Corks range between 1 and 2.3 inches. The longer corks are meant for bottles that are going to age for a long time, which makes sense. They’re going to hold up for a longer period of time. For well over two centuries, this has been the primary closure for wine bottles. It’s been around much longer than that. There is evidence that the ancient Greeks and Egyptians both used not only amphora for closures onto the amphoras vessels, but they also used large cork covered with pitch to actually close those amphora vessels. Yet, it was in the 17th century where if you look at some of the art back then, you can see that wine was basically still stored and served in barrels.

However, also in the 17th century was the innovation of glass. As glass became more popular, glass decanters became popular as somewhere to put your wine in. Then, of course, there were stoppers for those decanters so it would not oxidize or flies wouldn’t get in. They were glass stoppers that were formed to fit specific decanters, and then they were threaded. Also, in this century it was realized how expensive glass was, so the use of cork became more common.

The thing is, during the Middle Ages, cork wasn’t really used that much because the Moors had control and conquered the land where cork trees were and they didn’t drink wine. This was a comeback. The cork came back in the 17th century to become one of the primary closures of wine bottles, but this was before the corkscrew was invented. What would happen is corks would be put halfway into bottles so you could get them out. Of course, then the corkscrew was invented, and everything changed.

So, cork is popular. It’s the No. 1 way to close your wine bottles. There is this running thought that the cork is porous. Therefore, the small amounts of oxygen and gas exchange that happens between the outside and inside of that bottle help a wine age. There is a debate there, and we’re going to get into it in a second, because as modern technology became more available, there was a heightened awareness to the extent to which how many wines were actually corked at any given time. It was a little bit alarming. Also, there is more communication in modern times, so there was more understanding of bottle variability, but the big deal was TCA, cork taint. That was the enemy.

As Jancis Robinson puts it in the “Oxford Wine Companion,” it’s because of cork that we actually do age wine today. It was the thing that allowed us to do that, even though it has issues. If it wasn’t for the cork in its natural state, we wouldn’t actually have wines that evolve. If you were worried about cork taint and you wanted to create a different closure for wine, you would have to check all the boxes that you liked for cork. The seal would have to be reliable. The substance would have to be inert in that if the wine came into contact with it, no crazy reactions would happen. The ergonomics would have to be sound. Easy to open, easy to close. Easy to insert and put back in. It would also be nice if it was relatively inexpensive to produce. And of course, the big deal, it can’t have the ability to form TCA.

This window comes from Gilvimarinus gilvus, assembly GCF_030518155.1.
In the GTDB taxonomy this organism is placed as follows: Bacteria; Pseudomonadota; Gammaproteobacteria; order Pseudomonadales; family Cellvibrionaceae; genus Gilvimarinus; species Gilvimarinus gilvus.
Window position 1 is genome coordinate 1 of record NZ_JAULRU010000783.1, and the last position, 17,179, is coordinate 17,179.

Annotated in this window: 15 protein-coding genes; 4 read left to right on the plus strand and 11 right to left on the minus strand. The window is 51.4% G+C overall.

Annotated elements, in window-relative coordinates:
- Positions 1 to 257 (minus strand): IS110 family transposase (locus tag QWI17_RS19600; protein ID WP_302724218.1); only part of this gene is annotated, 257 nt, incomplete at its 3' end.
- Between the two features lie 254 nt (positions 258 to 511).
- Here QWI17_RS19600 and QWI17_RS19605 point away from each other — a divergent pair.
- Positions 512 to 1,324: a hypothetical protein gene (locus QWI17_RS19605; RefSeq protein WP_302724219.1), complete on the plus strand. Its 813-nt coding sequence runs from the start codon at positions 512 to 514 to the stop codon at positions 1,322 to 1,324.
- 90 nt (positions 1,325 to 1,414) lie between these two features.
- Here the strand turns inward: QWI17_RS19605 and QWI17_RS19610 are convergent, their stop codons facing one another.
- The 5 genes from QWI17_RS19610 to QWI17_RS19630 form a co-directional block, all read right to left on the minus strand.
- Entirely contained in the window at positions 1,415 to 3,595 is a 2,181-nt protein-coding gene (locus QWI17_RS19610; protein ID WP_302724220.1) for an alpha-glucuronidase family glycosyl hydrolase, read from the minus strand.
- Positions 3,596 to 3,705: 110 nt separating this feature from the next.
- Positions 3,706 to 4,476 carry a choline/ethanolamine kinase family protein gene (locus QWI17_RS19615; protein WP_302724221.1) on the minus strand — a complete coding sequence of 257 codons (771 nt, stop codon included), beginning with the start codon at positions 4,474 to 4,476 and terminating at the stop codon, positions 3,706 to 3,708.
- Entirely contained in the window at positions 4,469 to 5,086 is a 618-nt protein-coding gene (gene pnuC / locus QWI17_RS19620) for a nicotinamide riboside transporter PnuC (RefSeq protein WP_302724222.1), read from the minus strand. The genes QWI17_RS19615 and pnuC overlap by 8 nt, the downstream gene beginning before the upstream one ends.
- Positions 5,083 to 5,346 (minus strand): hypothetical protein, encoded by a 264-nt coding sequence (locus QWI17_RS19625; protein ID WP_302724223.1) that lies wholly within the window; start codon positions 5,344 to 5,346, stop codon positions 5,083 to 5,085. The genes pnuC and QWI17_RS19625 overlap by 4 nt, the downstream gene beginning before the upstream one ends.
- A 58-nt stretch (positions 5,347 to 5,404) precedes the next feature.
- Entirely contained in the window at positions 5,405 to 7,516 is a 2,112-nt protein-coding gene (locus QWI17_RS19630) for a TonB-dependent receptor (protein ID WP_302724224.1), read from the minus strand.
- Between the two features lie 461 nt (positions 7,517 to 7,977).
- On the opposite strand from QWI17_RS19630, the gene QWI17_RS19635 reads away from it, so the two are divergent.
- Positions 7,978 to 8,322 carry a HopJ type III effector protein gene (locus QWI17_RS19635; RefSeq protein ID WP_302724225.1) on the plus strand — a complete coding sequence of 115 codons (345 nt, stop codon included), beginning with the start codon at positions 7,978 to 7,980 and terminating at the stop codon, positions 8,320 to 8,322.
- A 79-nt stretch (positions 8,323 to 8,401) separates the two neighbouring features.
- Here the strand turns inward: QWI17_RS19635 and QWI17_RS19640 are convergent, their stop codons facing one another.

In the late ’50s, there was a French company that had a screw cap called the Stelcap Vin. It was used primarily as a closure for spirits. Always forward-thinking, the Australians. In 1973, a company called Australian Consolidated Industries bought the rights to this specific closure. They were worried about cork taint, so they renamed it the Stelvin cap, and they began to experiment with this new technology.

A screw cap is basically two components. It’s an aluminum alloy, metal cap attached to a sleeve. The second component, which is a very important component, is the plastic wadding on the inside of the cap. This is called the liner. It usually contains a layer of tinfoil that acts as a barrier for gas exchange. This is the thing that doesn’t allow oxygen to get into the wine. Over the tinfoil is a layer of thermoplastic and this is the inert surface the wine can interact with.

As we learned in the Sulfites episode, aluminum and wine interaction can get a little stinky. In the early ‘70s, Australian Consolidated Industries experimented with this thing called the Stelvin cap. In 1976, they published the results of their study. What they showed was that the screw cap is actually ideal for sealing wine bottles if the wadding material is satisfactory. They had four reds and four whites with a screw cap, one with a cork for comparison. Each screw cap had a different wadding in it, so they were just trying to figure out how it would work. It came to the conclusion that when the wadding is right, the wine is sound. Of course, this was very exciting so Australia was going to focus on corks.

They started moving towards this as being the standard closure for their wines. There was a big push for it, but it didn’t work because TCA still wasn’t fully understood and there wasn’t much consumer acceptance because people liked the romance of a cork. There were people in the industry asking, “Wait, corks help wine age. Why would you put a screw cap?” It wasn’t really until 2000, when a group of winemakers in the Clare Valley of Australia, known for its Riesling, had enough.

Their wines are very susceptible to the lack of aromas that cork taint produces. They got together and produced a vintage, but with a screw cap. The problem was those bottles and those caps are not available in Australia yet, so they actually had to get everyone together and buy 250,000 bottles from a company in France. They made a big to-do about this. It made headlines, and everything gained momentum. I actually read that six years later, some of those wines were uncapped or unscrewed, if you will, and they’re aging just fine. This actually prompted the island a few thousand miles away, New Zealand, to create the New Zealand Screw Cap initiative in 2001.